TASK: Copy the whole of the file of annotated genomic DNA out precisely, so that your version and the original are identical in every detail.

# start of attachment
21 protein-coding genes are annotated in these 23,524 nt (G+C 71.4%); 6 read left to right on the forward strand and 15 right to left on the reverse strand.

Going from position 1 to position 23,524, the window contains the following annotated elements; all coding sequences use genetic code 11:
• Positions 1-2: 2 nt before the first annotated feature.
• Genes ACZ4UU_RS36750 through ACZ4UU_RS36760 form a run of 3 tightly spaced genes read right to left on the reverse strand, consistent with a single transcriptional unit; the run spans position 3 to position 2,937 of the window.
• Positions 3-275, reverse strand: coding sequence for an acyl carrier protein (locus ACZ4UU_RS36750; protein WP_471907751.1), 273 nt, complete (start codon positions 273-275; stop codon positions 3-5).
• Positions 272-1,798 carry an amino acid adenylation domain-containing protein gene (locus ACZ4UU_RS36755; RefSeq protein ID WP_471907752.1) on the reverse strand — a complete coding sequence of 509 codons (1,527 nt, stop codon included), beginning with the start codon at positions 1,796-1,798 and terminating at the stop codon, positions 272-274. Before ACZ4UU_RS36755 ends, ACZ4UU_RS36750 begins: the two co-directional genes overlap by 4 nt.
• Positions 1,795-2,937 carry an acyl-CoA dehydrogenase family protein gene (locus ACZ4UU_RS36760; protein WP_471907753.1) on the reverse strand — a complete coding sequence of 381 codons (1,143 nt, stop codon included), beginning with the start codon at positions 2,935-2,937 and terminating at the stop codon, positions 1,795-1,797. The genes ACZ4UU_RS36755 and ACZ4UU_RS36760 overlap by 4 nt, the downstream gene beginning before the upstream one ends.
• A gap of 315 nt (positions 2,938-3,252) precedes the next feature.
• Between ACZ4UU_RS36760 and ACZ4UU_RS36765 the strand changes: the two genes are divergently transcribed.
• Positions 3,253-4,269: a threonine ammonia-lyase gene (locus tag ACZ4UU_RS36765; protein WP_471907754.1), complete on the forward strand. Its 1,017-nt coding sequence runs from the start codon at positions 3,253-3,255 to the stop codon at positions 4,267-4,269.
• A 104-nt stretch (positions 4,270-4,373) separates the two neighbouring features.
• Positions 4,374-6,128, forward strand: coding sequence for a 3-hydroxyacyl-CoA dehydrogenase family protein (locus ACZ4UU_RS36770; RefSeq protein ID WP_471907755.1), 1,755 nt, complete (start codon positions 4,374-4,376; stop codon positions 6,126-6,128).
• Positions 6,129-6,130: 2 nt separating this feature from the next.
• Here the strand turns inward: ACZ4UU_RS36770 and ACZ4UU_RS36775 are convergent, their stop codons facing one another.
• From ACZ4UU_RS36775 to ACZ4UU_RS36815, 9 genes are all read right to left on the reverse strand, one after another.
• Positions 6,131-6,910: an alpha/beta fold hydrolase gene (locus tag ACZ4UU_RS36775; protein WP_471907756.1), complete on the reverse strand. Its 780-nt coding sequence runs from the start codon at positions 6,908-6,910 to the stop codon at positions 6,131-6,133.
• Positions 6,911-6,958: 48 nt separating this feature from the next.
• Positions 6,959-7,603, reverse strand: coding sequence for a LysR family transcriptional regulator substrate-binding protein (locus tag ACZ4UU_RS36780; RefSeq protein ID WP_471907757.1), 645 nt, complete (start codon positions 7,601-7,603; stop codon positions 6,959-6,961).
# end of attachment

21 protein-coding genes are annotated in these 23,524 nt (G+C 71.4%); 6 read left to right on the forward strand and 15 right to left on the reverse strand.

Going from position 1 to position 23,524, the window contains the following annotated elements; all coding sequences use genetic code 11:
• Positions 1-2: 2 nt before the first annotated feature.
• Genes ACZ4UU_RS36750 through ACZ4UU_RS36760 form a run of 3 tightly spaced genes read right to left on the reverse strand, consistent with a single transcriptional unit; the run spans position 3 to position 2,937 of the window.
• Positions 3-275, reverse strand: coding sequence for an acyl carrier protein (locus ACZ4UU_RS36750; protein WP_471907751.1), 273 nt, complete (start codon positions 273-275; stop codon positions 3-5).
• Positions 272-1,798 carry an amino acid adenylation domain-containing protein gene (locus ACZ4UU_RS36755; RefSeq protein ID WP_471907752.1) on the reverse strand — a complete coding sequence of 509 codons (1,527 nt, stop codon included), beginning with the start codon at positions 1,796-1,798 and terminating at the stop codon, positions 272-274. Before ACZ4UU_RS36755 ends, ACZ4UU_RS36750 begins: the two co-directional genes overlap by 4 nt.
• Positions 1,795-2,937 carry an acyl-CoA dehydrogenase family protein gene (locus ACZ4UU_RS36760; protein WP_471907753.1) on the reverse strand — a complete coding sequence of 381 codons (1,143 nt, stop codon included), beginning with the start codon at positions 2,935-2,937 and terminating at the stop codon, positions 1,795-1,797. The genes ACZ4UU_RS36755 and ACZ4UU_RS36760 overlap by 4 nt, the downstream gene beginning before the upstream one ends.
• A gap of 315 nt (positions 2,938-3,252) precedes the next feature.
• Between ACZ4UU_RS36760 and ACZ4UU_RS36765 the strand changes: the two genes are divergently transcribed.
• Positions 3,253-4,269: a threonine ammonia-lyase gene (locus tag ACZ4UU_RS36765; protein WP_471907754.1), complete on the forward strand. Its 1,017-nt coding sequence runs from the start codon at positions 3,253-3,255 to the stop codon at positions 4,267-4,269.
• A 104-nt stretch (positions 4,270-4,373) separates the two neighbouring features.
• Positions 4,374-6,128, forward strand: coding sequence for a 3-hydroxyacyl-CoA dehydrogenase family protein (locus ACZ4UU_RS36770; RefSeq protein ID WP_471907755.1), 1,755 nt, complete (start codon positions 4,374-4,376; stop codon positions 6,126-6,128).
• Positions 6,129-6,130: 2 nt separating this feature from the next.
• Here the strand turns inward: ACZ4UU_RS36770 and ACZ4UU_RS36775 are convergent, their stop codons facing one another.
• From ACZ4UU_RS36775 to ACZ4UU_RS36815, 9 genes are all read right to left on the reverse strand, one after another.
• Positions 6,131-6,910: an alpha/beta fold hydrolase gene (locus tag ACZ4UU_RS36775; protein WP_471907756.1), complete on the reverse strand. Its 780-nt coding sequence runs from the start codon at positions 6,908-6,910 to the stop codon at positions 6,131-6,133.
• Positions 6,911-6,958: 48 nt separating this feature from the next.
• Positions 6,959-7,603, reverse strand: coding sequence for a LysR family transcriptional regulator substrate-binding protein (locus tag ACZ4UU_RS36780; RefSeq protein ID WP_471907757.1), 645 nt, complete (start codon positions 7,601-7,603; stop codon positions 6,959-6,961).